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Traveling Ionospheric Disturbances as Huge Natural Lenses: Solar Radio Emission Focusing Effect

(Artem Koval, Yao Chen,  Aleksander Stanislavsky, Qing-He Zhang)


The solar radio emission in  meter-decameter wavelengths demonstrates a plentiful variety of solar radio  bursts of different types (with branching to sub-types) as well as events not  belonging to any specific type. The last group includes variable solar emissions  that result from radiation processes affected by propagation effects in the  terrestrial ionosphere. Particularly, low-frequency solar radiation passing  through the ionosphere could be subject to different influences such as  reflection, scattering, and absorption along with refraction. The latter, in  addition to causing a regular positional dispersion of solar radio sources  proportional to the inverse square of the frequency, may also involve focusing  and defocusing of solar radiation. Evidently, the natural focusing of radio  waves from the Sun by the Earth's ionosphere represents one specific aspect of  the solar-terrestrial relationship.

In the paper we present an in-depth study about spectral  perturbations appearing in solar dynamic spectra and being manifestations of the  focusing effect of low-frequency solar emission by the Earth's ionosphere. Such  perturbations, known as Spectral Caustics (SCs), are considered to be the result  of the refraction of radio waves by medium scale traveling ionospheric  disturbances (MSTIDs). Using the Nançay Decametric Array (NDA) data set, we have conducted a statistical  analysis of the SCs in solar dynamic spectra within 10-80 MHz.  

The SCs have been detected confidently in the NDA dynamic  spectra for 129 observational days from 1999 till 2015 inclusive. Figure 1  displays the NDA dynamic spectra comprising the most frequent formations of the  SCs which are taken from broad SCs collection. On spectrograms they appear as  intensity variations different from well-known solar radio bursts. The sharp  edges with enhanced intensity are distinctive characteristics of the structures  for most events. Firstly, we have classified the SCs observed by the NDA as  several types, based on their spectral morphology, namely: inverted V-like,  V-like, X-like, fiber-like, and fringe-like (see Figure  1).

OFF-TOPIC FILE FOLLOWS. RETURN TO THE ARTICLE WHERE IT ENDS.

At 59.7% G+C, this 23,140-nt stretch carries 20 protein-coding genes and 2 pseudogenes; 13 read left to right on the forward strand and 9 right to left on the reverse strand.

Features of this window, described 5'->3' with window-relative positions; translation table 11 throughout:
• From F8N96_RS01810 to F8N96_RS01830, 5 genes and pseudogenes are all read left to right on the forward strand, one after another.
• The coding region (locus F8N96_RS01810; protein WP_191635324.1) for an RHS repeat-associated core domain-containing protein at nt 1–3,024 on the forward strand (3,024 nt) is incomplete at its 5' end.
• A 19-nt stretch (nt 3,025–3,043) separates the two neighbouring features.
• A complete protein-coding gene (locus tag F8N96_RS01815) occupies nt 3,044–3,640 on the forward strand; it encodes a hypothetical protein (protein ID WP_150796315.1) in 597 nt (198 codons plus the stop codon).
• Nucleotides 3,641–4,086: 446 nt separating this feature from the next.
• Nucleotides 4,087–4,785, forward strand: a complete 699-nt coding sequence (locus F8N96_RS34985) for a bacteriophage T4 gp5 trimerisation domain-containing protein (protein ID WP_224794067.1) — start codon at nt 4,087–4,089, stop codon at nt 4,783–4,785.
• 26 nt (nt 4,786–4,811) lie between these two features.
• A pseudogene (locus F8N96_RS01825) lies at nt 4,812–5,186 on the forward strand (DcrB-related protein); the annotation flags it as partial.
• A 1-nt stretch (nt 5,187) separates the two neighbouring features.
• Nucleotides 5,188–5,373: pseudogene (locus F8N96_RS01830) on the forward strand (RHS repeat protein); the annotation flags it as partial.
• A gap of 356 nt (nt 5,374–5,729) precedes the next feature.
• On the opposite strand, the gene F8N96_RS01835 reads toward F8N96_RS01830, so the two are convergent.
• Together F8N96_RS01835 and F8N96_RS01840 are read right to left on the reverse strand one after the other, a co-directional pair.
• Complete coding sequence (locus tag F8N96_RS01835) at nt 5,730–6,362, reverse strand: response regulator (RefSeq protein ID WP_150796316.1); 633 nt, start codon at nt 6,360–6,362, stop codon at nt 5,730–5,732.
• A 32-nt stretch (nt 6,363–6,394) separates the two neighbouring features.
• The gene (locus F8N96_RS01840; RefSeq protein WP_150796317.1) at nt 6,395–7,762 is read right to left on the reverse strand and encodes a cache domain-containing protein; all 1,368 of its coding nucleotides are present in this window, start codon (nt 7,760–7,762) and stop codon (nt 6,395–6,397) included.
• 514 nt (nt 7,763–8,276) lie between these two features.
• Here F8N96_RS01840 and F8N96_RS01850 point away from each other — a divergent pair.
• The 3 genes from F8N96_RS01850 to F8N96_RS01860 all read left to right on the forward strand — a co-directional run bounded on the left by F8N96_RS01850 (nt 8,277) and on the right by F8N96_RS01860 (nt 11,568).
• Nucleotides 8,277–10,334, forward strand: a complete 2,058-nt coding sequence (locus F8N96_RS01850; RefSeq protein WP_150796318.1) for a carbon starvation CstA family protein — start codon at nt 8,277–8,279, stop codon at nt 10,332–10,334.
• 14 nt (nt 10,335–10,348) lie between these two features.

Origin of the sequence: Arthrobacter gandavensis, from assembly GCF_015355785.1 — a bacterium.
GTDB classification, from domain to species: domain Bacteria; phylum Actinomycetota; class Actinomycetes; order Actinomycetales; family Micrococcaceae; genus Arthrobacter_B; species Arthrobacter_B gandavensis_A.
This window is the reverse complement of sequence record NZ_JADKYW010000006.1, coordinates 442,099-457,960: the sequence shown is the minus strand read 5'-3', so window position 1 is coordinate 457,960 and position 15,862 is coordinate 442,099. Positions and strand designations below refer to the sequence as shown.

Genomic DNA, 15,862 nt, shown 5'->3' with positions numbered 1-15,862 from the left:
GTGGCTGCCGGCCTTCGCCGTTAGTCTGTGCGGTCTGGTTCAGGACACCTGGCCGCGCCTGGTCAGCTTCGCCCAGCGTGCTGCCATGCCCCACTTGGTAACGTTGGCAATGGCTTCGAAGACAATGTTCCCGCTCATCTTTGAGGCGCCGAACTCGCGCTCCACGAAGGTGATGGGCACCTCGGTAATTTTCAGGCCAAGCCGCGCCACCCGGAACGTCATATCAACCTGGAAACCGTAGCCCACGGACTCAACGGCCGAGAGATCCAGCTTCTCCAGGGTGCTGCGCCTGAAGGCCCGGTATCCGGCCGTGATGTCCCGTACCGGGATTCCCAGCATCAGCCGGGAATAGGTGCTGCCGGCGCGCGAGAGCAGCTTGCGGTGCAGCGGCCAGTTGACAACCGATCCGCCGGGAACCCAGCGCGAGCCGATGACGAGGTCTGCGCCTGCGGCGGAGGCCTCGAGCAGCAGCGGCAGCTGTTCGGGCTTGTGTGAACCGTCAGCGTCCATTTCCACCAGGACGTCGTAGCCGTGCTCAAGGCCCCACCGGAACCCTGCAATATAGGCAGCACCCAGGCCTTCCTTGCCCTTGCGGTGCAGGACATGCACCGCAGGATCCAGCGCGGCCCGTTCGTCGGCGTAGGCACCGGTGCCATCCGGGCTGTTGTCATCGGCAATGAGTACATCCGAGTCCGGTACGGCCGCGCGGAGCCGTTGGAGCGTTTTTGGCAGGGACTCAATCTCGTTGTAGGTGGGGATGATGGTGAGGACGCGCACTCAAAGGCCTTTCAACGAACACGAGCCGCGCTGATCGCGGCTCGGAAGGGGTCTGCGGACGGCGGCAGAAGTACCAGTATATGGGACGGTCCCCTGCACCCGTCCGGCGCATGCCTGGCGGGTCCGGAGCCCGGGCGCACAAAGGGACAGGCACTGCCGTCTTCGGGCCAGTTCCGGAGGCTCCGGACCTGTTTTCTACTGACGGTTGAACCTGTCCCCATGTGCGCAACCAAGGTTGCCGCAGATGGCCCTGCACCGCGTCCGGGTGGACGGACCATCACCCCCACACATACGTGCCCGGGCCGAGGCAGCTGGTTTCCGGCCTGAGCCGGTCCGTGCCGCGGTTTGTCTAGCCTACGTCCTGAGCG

Figure 1.  Solar dynamic spectra of the NDA with  different SC types: (a, c-i) Inverted V-like; (j, n) V-like; (b, c, i) X-like;  (j-m) Fiber-like; (n-p) Fringe-like. Note that some dynamic spectra include  multiple SCs belonging to separate types (see detailed description in the  paper).

We have carried out the statistical analysis of the SCs in solar  dynamic spectra during a 17-year period (1999-2015). This period partly covers  23rd and 24th solar cycles. We found that about 81% of all  days with detected SCs fall on active phases of solar cycles 23 (48% in  1999-2003) and 24 (33% in 2012-2015), respectively (see Figure 2). Only about  18% of days with the SCs were recorded in the solar cycle minimum phase  (2005-2010). This result clearly indicates that the appearance of the SCs in  dynamic spectra depends on the phase of the solar cycle. This is explained in  terms of variations of the occurrence rate of strong solar events along a solar  cycle that results in a corresponding change in the occurrence rate of solar  radio bursts, which accompany the SCs in most  cases.


Figure 2.  Distribution of days with detected SCs vs.  years superimposed by solar cycles sunspot number (red color) and 10.7 cm solar  radio flux (blue color) progressions.

On the basis of the statistical  examination of the SCs, we also establish the seasonal dependence in their  occurrence (see Figure 3). It was found that about 95% of days with SCs belong  to autumn-winter months, whereas only near 5% of days with SCs belong to  spring-summer months. Since the SCs are believed to be caused by MSTIDs, this  seasonal dependence can be related to the similar dependence in the appearance  of MSTIDs. In fact, such variations of seasonal occurrence rate of MSTIDs have  been confirmed in several studies. Thus, the current study presents strong  evidence for a direct connection between MSTIDs and SCs with a quantitative  analysis.


Figure 3.  Seasonal appearances of the SCs in solar  radio records found from the NDA observations for a 17-year period. The squares  indicate number of days in a month in which SCs were detected on the NDA dynamic  spectra. The quantity of SCs days from the lowest to the highest is marked by  color from black to white, respectively.

The paper “Traveling  Ionospheric Disturbances as Huge Natural Lenses: Solar Radio Emission Focusing  Effect” by Artem Koval, Yao Chen, Aleksander Stanislavsky, and Qing-He Zhang has  been accepted by the Journal of  Geophysical Research: Space Physics and will be published in the near  future.


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